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Cahors

C
ahors presents an attractive day trip or detour with its medieval center and surrounding vineyards. Take a themed walk or quiet donkey cart ride and let the historic Valentré 'devil's' bridge tell its classic Faustian tale. Explore the architecture, secret gardens and St. Etienne cathedral in the old town. Or hop on a bus and explore the vineyards, chateaux and villages along the river Lot.


Cahors was the capital of pre-revolution Quercy and now of the Lot département. Founded by the Romans, Nostradamus studied here, and while in Cahors make sure you sample some of the famous 'black wines of Cahors', you will be drinking history. Produced from Malbec grapes grown along the river Lot since Roman times, it made its way to the court of the Russian Czars.

Detourism or Day tripping


Arriving at the train station of Cahors, less than an hour from Brive, you can take a bus to explore the vineyards (see below) or walk into town. The train station is located in the 'modern' part of town and you have the option to follow the indicators to the tourist office to get to the old town, or walk to the close by Valentré bridge.



Around the Valentré bridge


The Valentré Bridge (1)
Icon of Cahors this 700 years old bridge was classified historic monument in 1840. The construction started in 1308 and finished by 1385. It is the best preserved example of a 'military architecture' bridge in France. The defensive system is based on 5 gates under 3 towers and 2 gatehouses. What catches the eye is the lack of machicoulis on the central tower. This is the subject of the Faustian tale:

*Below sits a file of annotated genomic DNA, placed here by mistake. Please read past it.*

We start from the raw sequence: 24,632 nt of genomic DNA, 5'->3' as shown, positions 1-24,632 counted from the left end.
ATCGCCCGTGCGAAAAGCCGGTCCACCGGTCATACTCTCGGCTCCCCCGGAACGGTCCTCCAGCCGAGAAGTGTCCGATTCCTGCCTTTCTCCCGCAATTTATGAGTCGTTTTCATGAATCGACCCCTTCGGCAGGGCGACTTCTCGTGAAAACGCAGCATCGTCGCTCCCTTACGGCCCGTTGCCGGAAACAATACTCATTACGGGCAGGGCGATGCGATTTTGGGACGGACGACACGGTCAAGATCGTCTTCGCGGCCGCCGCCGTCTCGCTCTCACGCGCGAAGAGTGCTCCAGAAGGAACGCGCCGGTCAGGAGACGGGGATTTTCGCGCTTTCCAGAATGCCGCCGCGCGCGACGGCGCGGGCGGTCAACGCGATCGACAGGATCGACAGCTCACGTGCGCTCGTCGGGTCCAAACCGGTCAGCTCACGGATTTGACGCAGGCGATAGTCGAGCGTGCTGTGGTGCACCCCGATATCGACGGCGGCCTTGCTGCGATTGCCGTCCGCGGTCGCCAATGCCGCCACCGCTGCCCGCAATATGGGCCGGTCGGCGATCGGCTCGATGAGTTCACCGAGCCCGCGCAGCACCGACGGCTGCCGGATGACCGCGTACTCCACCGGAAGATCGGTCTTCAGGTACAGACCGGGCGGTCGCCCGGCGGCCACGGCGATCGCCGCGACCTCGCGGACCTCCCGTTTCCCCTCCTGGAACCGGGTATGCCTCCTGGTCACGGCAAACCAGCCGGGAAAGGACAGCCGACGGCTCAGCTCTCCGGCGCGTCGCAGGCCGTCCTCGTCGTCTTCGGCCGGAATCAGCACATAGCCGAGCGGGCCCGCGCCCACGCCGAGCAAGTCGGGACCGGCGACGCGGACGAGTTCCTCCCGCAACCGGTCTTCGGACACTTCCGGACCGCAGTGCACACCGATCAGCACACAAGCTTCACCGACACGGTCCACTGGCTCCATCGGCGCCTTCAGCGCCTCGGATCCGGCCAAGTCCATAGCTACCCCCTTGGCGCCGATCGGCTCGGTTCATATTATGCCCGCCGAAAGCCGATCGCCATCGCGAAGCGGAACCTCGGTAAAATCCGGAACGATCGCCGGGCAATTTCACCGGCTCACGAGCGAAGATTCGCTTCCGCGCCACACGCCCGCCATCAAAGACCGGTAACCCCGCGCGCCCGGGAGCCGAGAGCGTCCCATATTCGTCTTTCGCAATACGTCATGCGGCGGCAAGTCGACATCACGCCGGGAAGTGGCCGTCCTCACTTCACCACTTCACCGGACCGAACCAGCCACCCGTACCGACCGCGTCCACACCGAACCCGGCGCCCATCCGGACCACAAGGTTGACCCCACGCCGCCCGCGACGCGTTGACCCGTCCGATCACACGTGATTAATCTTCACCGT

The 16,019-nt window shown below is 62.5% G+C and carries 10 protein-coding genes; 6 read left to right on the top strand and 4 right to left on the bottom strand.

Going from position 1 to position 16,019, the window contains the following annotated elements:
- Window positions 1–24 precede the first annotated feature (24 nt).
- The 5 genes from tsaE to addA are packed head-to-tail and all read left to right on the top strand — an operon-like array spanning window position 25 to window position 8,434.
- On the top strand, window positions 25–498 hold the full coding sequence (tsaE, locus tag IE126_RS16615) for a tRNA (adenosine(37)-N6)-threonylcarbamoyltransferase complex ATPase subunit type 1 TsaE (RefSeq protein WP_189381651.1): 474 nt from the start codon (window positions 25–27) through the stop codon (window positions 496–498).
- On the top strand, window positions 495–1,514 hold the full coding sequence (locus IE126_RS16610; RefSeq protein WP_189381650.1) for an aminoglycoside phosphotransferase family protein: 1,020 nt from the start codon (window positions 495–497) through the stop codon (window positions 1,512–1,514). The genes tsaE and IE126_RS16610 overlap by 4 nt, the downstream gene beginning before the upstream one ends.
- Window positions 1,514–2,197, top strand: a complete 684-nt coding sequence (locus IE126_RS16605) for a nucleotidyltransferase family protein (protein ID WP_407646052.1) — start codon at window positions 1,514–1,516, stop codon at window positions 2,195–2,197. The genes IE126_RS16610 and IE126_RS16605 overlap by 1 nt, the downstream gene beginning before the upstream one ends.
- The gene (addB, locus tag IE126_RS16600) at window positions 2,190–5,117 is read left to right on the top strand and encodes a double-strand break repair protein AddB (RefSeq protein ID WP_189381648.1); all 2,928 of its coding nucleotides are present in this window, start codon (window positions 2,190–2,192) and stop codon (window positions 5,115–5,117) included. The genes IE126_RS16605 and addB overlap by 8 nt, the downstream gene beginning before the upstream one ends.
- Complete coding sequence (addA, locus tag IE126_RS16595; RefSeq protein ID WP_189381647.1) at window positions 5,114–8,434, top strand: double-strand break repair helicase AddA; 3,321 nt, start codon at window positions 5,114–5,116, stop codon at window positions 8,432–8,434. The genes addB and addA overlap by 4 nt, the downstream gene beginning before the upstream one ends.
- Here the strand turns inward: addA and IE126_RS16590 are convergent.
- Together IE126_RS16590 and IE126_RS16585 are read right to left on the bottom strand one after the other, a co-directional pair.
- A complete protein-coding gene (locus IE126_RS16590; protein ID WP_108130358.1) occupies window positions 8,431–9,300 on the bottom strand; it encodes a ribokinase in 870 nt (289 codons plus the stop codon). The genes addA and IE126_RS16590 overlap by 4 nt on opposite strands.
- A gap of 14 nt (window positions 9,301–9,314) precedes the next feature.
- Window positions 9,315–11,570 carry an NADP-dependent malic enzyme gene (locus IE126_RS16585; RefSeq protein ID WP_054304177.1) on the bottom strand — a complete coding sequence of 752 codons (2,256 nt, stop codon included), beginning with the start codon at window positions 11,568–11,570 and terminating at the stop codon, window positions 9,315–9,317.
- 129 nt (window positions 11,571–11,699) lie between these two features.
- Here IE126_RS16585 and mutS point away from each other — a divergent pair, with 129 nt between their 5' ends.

Legend has it that the architect had to overcome great technical difficulties, so much so he called-in (or accepted) the help of the devil. In return for his soul, the devil assisted in the drawing and construction of the bridge on the agreement that the architect's soul would be his upon completion... The bridge was however never 'completed' … the devil being a bad loser attacked the central tower.

In 1879 a sculpture of the devil was added to the central tower as a reference to the legend. The statue is still there today.



La Fontaine des Chartreux (3)
The birthplace of Cahors, the Fontaine des Chartreux (a large natural well where an underground river comes to the surface), was a holy site dedicated to the Celtic goddess of water: Divona. Archaeological research brought to the surface roman coins dating back to the first centuries before and after Christ (yes, that strange habit of throwing coins into fountains goes way-back).


The Roman's decision to founded Divona Cadurcorum (see section on roman heritage) next to it was a typical decision based on the Roman worldview, as it was for the Christian order of the Chaterhouse to build their monastery right on top of it, that is how it got its current name. Since 1853 it has been supplying Cahors with drinking water, first through the pumping station now known as the Maison de l'eau (see below), and since 1926 through the electric pumps installed in the little building next to the well.



La Maison de l'eau (2)
The former pumping station was constructed in 1853 and doubled in size in 1869 to supply Cahors with drinking water from the Fontaine des Chartreux. After the installation of the electric pump it became redundant and was finally abandoned in 1971. Now this piece of industrial heritage is open to the public showcasing some of the cast-iron machinery that takes you back to the age of steam.


The space was renovated to provide space for an exhibition showcasing the history of the water supply, and an exhibition on 'Toilettes & Hygiène' from antiquity to modern times. It is somehow amazing how the French seem to always find an excuse to exhibit paintings of female nudity and orientalist imagery through the ages...